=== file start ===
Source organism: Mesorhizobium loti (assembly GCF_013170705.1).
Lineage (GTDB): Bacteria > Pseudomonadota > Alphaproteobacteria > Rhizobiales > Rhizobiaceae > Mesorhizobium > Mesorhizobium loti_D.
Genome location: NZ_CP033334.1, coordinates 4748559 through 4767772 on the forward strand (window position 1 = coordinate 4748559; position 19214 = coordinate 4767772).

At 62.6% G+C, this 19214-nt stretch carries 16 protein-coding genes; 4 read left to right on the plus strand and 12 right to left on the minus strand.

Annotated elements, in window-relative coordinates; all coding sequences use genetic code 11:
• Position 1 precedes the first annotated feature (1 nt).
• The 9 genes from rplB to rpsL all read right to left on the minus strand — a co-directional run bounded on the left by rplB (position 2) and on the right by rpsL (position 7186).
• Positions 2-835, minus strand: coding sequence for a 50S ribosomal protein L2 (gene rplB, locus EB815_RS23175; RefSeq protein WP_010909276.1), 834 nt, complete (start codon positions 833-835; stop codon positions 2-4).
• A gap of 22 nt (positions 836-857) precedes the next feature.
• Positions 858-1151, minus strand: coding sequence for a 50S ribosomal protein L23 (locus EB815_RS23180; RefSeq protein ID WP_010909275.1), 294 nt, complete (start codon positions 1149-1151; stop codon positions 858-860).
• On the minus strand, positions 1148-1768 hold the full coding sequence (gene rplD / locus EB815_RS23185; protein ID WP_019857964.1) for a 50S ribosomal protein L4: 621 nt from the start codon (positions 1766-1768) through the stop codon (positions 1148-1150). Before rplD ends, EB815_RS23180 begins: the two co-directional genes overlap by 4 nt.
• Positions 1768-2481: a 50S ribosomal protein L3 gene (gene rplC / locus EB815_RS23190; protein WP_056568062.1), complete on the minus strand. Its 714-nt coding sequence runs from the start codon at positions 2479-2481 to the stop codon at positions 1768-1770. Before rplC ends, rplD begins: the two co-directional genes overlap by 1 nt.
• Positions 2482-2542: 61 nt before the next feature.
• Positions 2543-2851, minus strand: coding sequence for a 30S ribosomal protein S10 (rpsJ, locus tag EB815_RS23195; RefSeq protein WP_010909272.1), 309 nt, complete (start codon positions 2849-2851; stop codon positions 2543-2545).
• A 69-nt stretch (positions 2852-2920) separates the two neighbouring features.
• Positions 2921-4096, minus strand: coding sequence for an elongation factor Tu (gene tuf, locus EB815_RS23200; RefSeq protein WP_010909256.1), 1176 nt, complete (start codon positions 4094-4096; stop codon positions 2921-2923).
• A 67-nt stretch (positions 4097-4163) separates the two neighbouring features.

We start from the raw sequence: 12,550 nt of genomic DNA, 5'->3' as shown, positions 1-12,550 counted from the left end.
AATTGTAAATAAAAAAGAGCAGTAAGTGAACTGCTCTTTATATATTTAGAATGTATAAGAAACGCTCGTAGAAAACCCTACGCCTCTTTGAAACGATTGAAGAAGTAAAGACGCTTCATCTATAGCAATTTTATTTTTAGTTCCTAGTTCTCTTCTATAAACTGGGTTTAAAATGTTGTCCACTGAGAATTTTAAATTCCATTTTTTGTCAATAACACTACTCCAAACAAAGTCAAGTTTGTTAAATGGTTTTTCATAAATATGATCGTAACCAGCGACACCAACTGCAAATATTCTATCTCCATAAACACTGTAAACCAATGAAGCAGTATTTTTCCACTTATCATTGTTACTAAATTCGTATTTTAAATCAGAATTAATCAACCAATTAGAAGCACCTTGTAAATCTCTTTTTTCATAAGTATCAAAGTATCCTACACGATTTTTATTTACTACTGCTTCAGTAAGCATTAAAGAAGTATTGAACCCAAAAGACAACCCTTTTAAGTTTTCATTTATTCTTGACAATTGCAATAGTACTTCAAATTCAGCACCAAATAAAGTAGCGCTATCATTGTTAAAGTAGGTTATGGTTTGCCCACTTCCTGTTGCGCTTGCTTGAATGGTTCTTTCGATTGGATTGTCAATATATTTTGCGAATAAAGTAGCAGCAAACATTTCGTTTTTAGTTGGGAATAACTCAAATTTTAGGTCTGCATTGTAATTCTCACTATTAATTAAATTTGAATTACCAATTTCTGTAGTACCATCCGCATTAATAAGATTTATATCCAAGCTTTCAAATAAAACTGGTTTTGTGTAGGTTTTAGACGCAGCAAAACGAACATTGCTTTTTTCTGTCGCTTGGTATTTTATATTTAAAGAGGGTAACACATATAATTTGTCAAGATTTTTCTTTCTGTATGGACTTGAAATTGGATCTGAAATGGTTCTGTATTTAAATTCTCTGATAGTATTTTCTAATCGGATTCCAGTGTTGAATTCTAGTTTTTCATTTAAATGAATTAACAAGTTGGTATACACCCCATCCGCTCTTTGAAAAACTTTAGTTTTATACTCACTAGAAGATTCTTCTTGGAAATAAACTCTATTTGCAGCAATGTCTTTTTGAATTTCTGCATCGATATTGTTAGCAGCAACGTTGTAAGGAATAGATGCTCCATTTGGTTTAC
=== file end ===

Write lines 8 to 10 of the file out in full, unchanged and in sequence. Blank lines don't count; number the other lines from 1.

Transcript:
• Positions 2-835, minus strand: coding sequence for a 50S ribosomal protein L2 (gene rplB, locus EB815_RS23175; RefSeq protein WP_010909276.1), 834 nt, complete (start codon positions 833-835; stop codon positions 2-4).
• A gap of 22 nt (positions 836-857) precedes the next feature.
• Positions 858-1151, minus strand: coding sequence for a 50S ribosomal protein L23 (locus EB815_RS23180; RefSeq protein ID WP_010909275.1), 294 nt, complete (start codon positions 1149-1151; stop codon positions 858-860).